Our study had some limitations: First, this was a single-center study. Thus, multicenter validation in a larger sample size is needed to acquire high-level evidence for applying the model to clinical practice. Second, we only considered the restaging of ycT. Given that the restaging of lymph nodes was also an important factor for predicting prognosis, further studies should be designed to evaluate the iodine values of the regional lymph nodes. Third, we still adopt CT staging criteria because there are no studies to date that report on restaging criteria using CT in LAGC patients after NAC. Restaging criteria using CT after NAC for gastric cancer are urgently needed for critical decision-making.

NAC has been shown to significantly increase the curative resection rate, disease-free survival, and overall survival. The accurate assessment of clinical restaging, particularly the invasion of serosa after NAC, is critical for operative decision-making, so as to avoid potential toxicity, as well as to evaluate prognosis. Thus far, no modality has been accepted as an effective diagnostic method. Our dual-energy CT based radiomics models could help differentiate serosal invasion in preoperative restaging for LAGC. The radiomics features derived from IM show great potential in improving the capacity for diagnosis. In addition, a larger group of patient cohorts is needed to validate our models.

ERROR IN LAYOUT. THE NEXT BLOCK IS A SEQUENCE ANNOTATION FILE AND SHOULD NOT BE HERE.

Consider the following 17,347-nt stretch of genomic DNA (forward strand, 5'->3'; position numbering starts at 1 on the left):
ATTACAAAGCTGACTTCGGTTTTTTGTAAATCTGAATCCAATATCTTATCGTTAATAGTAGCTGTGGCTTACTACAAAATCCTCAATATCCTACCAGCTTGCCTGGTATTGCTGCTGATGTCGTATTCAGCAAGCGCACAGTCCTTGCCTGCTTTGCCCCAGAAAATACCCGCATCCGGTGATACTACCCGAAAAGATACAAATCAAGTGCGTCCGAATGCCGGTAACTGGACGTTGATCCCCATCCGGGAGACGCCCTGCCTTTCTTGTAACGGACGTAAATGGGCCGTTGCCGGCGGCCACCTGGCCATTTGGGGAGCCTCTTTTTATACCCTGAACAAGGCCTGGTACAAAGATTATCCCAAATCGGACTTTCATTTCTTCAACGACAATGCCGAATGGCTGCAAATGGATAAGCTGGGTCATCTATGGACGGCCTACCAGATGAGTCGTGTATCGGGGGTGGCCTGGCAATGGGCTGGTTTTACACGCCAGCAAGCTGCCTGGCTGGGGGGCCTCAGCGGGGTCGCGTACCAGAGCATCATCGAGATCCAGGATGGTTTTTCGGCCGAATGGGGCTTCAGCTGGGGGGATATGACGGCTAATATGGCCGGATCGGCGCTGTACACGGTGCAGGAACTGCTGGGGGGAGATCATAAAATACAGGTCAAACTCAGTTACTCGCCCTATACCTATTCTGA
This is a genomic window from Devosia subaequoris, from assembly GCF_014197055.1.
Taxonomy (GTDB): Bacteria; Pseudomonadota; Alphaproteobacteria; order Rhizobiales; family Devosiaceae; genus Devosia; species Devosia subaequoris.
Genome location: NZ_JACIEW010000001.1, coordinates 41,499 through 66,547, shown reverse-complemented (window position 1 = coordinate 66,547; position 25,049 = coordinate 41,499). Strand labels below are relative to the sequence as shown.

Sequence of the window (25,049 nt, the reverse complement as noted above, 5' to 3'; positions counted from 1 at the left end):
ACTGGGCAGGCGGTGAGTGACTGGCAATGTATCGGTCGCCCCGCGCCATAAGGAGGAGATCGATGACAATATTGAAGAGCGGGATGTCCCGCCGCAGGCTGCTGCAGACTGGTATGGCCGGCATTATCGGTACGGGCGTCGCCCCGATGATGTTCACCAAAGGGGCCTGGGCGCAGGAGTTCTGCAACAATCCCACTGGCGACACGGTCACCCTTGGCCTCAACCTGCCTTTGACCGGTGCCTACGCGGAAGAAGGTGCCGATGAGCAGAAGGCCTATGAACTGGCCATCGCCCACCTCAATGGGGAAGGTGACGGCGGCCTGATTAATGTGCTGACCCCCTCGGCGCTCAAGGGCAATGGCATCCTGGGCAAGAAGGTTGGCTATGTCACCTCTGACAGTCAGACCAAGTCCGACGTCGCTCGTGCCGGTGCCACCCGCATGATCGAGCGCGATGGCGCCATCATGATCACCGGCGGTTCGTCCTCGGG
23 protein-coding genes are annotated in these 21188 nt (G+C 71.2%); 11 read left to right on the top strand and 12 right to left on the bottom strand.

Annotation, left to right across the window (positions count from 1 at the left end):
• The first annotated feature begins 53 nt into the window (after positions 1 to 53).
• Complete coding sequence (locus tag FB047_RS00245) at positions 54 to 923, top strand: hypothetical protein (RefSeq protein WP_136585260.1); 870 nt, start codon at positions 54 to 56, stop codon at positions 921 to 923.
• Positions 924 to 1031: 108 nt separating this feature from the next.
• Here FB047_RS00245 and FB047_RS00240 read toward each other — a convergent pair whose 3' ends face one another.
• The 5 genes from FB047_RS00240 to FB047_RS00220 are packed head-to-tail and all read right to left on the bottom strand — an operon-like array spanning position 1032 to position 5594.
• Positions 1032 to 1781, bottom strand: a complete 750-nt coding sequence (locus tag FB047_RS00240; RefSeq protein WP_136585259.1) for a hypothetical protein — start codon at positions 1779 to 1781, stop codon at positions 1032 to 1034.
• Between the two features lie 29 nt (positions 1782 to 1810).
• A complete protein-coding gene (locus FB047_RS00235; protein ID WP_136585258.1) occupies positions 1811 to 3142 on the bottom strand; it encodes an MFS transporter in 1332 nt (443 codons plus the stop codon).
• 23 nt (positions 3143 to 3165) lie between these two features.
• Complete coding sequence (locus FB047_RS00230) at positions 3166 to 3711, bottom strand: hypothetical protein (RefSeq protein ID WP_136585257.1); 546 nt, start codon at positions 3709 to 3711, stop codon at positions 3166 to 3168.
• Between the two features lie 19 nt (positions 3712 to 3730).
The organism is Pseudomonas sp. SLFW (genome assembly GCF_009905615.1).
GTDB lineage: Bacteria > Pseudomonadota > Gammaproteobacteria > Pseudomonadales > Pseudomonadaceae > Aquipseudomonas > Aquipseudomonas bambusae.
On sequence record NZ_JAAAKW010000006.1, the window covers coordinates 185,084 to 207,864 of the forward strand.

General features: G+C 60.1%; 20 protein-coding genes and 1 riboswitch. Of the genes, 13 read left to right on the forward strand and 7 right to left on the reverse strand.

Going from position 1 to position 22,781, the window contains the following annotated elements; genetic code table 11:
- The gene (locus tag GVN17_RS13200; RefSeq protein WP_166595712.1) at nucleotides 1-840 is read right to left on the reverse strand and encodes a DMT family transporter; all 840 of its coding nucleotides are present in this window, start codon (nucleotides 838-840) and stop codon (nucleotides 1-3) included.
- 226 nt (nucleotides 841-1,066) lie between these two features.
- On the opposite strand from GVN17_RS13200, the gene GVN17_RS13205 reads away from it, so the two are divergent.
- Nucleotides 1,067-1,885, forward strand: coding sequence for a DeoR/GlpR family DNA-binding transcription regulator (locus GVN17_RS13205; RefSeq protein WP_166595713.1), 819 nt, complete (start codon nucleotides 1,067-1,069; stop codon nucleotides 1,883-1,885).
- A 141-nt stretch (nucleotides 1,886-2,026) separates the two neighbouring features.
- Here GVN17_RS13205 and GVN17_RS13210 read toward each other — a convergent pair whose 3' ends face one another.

Data Availability Statement

The raw data supporting the conclusions of this article will be made available by the authors, without undue reservation.

Ethics Statement